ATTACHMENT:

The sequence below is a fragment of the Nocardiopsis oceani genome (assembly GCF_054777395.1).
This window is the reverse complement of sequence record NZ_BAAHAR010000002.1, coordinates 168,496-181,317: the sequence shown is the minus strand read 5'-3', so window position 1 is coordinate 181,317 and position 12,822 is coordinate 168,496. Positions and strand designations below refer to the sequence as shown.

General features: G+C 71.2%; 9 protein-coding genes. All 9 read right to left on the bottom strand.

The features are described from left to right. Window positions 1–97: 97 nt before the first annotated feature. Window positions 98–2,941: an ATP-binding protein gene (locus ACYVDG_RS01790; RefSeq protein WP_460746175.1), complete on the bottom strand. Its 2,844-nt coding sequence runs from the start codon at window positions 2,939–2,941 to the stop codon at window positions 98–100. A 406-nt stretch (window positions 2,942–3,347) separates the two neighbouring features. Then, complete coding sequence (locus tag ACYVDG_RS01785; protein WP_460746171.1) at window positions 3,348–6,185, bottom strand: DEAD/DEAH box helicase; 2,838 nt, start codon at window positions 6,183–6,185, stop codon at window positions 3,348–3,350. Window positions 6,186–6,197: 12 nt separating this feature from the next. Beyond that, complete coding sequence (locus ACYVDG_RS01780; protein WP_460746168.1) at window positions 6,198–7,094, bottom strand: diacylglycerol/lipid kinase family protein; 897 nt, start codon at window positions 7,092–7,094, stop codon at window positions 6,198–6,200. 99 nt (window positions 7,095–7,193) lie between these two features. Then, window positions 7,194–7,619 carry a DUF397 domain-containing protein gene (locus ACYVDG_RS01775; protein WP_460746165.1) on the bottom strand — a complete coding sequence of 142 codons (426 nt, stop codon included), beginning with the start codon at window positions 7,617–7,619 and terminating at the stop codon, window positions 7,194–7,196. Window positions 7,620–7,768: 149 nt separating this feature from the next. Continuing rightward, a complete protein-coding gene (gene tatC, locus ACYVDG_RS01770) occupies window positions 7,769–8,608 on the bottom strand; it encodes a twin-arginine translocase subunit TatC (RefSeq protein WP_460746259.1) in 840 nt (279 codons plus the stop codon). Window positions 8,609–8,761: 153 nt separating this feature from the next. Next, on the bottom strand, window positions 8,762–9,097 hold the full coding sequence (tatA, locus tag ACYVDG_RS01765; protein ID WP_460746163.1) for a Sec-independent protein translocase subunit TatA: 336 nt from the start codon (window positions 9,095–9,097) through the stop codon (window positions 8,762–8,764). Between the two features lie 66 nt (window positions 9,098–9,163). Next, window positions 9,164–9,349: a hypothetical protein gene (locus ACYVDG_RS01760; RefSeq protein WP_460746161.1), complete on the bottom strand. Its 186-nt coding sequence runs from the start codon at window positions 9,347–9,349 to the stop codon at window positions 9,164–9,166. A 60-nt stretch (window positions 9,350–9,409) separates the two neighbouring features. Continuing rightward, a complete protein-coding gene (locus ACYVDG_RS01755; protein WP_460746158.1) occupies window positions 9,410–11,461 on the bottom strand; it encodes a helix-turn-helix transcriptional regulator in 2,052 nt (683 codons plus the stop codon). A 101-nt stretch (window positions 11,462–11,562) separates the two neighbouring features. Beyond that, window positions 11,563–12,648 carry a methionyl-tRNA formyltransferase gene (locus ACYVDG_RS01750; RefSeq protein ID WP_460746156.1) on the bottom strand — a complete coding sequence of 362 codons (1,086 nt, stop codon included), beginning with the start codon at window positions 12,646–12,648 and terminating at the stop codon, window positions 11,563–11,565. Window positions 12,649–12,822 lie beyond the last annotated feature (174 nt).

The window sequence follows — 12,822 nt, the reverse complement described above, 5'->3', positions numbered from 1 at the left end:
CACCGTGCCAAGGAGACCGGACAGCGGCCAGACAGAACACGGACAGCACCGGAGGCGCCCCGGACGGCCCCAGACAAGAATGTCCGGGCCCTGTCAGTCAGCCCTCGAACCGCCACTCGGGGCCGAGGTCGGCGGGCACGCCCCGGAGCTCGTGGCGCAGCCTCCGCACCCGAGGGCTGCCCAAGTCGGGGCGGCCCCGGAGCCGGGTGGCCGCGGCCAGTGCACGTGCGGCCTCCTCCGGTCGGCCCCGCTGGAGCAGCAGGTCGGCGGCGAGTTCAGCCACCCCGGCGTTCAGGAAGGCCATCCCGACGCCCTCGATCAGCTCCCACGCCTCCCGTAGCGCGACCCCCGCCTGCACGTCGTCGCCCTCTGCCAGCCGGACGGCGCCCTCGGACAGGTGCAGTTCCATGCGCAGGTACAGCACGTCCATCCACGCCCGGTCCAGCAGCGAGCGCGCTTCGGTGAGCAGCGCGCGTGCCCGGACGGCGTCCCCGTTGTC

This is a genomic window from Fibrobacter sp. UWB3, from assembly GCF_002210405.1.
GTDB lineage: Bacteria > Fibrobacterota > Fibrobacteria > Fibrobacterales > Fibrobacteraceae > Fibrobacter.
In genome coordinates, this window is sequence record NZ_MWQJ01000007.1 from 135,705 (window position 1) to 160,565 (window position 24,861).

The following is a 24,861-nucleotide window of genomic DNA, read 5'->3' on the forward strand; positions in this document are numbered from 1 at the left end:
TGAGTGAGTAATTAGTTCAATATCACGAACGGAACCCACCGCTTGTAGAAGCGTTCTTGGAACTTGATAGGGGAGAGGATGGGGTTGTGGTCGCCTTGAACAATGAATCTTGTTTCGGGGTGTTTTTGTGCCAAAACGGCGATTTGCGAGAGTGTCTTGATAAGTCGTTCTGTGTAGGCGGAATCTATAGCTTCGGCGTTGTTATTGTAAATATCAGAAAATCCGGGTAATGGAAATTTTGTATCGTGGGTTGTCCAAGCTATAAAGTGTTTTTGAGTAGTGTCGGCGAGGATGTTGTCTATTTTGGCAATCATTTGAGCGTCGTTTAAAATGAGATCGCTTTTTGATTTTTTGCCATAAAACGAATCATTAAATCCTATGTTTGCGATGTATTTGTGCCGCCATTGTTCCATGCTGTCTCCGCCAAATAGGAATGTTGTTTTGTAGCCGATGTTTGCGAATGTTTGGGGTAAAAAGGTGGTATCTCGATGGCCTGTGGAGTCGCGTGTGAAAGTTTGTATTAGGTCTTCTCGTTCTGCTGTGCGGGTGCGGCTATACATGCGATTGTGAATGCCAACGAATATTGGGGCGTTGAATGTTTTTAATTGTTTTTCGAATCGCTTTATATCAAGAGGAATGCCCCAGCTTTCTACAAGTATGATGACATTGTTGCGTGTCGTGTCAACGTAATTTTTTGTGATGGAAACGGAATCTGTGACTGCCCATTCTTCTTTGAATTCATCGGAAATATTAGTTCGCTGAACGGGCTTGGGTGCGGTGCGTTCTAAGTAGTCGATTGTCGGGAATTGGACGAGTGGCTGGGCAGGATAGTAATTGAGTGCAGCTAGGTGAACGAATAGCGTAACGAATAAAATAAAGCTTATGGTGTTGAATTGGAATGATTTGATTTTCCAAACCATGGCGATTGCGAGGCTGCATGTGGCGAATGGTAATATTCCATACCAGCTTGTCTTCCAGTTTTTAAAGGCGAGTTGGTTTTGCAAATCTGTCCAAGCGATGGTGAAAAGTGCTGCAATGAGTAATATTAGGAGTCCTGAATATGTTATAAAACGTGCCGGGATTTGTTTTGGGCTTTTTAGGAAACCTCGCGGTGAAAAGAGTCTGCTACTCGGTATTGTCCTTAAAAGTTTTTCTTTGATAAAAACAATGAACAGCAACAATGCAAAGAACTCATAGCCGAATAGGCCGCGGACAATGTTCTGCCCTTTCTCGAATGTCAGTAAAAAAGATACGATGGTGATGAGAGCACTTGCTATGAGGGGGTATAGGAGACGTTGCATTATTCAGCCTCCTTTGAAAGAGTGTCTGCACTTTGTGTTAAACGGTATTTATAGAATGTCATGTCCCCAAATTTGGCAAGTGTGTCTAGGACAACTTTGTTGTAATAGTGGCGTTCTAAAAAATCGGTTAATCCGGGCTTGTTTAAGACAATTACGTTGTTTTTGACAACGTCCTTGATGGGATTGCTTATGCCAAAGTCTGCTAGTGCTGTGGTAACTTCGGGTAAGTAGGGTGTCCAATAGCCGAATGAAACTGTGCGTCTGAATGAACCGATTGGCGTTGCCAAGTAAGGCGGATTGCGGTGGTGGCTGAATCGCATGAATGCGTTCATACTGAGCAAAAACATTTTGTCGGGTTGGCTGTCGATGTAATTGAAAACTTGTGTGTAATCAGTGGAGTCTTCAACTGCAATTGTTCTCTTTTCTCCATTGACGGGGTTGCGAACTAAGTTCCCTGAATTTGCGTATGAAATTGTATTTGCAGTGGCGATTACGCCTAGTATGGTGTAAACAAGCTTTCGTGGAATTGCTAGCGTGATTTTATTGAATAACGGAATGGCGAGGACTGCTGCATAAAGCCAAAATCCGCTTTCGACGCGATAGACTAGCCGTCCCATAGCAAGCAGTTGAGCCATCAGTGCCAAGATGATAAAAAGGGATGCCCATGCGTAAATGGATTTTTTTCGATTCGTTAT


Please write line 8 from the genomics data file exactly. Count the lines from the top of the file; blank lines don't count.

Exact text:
GTDB lineage: Bacteria > Fibrobacterota > Fibrobacteria > Fibrobacterales > Fibrobacteraceae > Fibrobacter.